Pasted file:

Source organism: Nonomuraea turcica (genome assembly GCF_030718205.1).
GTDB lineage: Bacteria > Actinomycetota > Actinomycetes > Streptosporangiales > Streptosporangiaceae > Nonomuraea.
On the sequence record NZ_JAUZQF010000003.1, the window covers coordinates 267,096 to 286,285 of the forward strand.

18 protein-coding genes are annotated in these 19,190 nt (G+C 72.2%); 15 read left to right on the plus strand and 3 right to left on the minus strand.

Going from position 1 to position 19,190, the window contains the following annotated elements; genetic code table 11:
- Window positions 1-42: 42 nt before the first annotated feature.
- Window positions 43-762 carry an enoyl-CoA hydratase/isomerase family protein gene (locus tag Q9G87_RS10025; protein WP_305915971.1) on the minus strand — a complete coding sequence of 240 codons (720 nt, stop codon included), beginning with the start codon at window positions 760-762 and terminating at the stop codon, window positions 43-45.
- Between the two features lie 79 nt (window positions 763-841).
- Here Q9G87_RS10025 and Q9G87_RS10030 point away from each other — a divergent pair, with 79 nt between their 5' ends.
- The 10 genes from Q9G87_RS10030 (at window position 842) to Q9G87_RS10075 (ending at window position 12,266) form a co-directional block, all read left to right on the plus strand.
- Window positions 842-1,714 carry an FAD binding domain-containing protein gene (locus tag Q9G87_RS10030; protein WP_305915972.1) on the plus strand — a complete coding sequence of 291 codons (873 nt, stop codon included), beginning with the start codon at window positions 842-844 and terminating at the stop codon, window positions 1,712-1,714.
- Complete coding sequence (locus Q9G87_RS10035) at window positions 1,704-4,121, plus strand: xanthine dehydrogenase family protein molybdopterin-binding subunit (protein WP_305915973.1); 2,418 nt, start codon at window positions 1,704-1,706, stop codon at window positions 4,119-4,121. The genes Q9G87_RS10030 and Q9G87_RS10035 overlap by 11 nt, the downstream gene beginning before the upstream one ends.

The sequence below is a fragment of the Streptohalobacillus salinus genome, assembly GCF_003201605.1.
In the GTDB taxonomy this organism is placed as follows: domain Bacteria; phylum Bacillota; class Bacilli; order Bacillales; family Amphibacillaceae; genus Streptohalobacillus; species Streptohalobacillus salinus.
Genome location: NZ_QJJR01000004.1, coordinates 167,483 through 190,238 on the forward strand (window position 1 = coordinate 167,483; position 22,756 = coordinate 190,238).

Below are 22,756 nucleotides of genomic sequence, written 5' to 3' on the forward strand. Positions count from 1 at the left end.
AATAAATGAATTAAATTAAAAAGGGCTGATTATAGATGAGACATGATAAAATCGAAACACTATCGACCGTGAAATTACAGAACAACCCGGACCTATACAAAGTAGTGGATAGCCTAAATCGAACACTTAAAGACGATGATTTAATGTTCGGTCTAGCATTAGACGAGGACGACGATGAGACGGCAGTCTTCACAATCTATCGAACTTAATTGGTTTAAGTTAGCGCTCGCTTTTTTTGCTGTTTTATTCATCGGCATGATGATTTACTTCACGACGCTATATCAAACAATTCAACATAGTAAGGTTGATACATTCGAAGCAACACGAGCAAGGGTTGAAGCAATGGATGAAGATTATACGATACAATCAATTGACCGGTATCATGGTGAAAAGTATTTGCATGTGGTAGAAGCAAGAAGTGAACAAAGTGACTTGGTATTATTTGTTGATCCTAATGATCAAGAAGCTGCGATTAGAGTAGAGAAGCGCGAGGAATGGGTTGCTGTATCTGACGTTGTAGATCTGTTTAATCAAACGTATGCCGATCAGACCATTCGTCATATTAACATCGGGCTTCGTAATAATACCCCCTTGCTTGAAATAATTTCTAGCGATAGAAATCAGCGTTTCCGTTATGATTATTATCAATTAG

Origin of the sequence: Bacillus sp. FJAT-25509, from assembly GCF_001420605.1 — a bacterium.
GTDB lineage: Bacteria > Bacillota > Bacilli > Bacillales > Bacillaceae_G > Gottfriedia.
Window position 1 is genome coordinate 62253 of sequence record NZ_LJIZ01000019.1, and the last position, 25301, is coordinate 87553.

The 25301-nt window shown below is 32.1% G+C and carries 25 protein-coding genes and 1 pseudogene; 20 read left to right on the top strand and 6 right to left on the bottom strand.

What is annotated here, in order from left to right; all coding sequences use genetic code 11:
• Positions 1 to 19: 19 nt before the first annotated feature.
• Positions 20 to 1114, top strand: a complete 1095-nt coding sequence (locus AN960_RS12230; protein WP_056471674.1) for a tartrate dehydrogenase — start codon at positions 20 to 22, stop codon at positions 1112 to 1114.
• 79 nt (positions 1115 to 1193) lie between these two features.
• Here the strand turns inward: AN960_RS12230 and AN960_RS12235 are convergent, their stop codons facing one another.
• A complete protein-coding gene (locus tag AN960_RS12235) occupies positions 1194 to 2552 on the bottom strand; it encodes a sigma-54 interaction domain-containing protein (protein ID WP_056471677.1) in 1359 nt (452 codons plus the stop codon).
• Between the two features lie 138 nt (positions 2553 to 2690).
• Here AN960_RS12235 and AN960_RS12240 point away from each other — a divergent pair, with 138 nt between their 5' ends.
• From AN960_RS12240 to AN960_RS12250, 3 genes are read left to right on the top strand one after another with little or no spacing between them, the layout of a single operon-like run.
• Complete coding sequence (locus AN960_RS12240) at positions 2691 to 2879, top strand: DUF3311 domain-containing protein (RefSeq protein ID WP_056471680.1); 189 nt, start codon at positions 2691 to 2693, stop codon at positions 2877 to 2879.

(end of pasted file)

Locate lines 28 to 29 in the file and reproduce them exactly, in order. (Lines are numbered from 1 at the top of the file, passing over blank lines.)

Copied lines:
• Between the two features lie 138 nt (positions 2553 to 2690).
• Here AN960_RS12235 and AN960_RS12240 point away from each other — a divergent pair, with 138 nt between their 5' ends.